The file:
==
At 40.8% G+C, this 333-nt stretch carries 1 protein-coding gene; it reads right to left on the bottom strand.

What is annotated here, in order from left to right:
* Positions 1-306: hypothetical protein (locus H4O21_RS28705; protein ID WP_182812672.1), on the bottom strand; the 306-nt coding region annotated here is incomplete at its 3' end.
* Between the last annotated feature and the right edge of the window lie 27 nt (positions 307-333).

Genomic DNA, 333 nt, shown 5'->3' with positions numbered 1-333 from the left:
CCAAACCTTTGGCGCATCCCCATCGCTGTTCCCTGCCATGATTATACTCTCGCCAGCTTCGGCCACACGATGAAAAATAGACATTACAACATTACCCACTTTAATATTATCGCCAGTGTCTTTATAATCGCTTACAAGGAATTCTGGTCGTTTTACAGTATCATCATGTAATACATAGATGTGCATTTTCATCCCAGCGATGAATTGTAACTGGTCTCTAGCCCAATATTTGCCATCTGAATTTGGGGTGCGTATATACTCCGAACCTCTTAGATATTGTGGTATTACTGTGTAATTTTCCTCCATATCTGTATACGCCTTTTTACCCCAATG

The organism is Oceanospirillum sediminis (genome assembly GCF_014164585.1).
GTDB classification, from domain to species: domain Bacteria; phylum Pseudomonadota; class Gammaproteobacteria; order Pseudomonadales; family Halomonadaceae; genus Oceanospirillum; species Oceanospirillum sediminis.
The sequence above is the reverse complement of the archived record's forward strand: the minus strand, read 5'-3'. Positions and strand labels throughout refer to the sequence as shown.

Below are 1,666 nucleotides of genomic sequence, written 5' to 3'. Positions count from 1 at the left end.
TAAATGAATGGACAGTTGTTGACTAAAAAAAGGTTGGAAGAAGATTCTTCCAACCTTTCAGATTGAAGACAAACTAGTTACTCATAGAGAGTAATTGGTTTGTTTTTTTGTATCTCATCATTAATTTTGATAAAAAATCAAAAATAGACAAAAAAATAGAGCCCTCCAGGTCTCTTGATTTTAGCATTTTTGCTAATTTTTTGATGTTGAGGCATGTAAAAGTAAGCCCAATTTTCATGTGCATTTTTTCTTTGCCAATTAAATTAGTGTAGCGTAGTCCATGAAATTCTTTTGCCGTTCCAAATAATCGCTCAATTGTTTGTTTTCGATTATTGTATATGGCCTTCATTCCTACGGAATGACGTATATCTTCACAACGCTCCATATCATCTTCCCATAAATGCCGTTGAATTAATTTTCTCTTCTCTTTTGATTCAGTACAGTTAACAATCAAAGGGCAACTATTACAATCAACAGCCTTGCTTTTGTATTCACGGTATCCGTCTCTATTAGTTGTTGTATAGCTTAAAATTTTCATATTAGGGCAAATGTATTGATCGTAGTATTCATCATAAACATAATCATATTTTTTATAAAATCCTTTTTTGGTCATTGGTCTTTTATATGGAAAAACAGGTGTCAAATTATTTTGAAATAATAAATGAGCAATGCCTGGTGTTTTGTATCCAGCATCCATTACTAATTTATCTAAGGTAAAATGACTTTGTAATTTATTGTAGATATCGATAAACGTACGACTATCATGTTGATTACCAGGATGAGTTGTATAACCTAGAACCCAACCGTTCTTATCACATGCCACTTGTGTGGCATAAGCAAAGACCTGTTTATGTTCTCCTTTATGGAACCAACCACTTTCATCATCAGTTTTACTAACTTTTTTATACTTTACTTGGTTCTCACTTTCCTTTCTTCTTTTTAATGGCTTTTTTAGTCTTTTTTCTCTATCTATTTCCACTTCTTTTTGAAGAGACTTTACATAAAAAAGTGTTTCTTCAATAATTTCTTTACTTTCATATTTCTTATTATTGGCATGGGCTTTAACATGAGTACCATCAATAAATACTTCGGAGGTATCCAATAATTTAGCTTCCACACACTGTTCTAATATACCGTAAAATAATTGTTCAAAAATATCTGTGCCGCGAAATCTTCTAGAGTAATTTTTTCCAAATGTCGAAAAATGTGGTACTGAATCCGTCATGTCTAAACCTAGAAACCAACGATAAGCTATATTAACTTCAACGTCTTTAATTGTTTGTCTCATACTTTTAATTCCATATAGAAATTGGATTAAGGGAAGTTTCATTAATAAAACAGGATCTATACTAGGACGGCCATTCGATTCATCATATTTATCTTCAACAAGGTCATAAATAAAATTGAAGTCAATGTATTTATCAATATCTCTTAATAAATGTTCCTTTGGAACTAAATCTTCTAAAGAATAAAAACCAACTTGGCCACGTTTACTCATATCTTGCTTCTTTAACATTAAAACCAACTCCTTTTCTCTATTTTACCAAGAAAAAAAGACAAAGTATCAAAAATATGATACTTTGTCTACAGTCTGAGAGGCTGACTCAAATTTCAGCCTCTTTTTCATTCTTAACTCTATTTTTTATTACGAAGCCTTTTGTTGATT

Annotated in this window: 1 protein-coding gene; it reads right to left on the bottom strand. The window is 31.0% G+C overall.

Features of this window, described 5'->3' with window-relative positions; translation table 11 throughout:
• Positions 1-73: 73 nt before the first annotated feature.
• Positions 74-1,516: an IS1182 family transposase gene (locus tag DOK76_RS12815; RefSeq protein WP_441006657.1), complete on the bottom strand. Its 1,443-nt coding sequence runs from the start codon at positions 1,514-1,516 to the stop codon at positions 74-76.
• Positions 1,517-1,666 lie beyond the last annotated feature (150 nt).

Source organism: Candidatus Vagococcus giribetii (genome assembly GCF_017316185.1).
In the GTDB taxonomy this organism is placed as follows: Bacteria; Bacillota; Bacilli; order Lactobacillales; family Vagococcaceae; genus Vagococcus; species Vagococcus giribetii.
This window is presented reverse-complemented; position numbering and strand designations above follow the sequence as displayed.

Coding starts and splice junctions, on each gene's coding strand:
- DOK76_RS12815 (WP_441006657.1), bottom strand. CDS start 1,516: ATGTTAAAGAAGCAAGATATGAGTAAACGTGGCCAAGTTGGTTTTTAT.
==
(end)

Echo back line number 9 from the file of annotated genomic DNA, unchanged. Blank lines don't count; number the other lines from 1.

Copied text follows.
The sequence above is the reverse complement of the archived record's forward strand: the minus strand, read 5'-3'. Positions and strand labels throughout refer to the sequence as shown.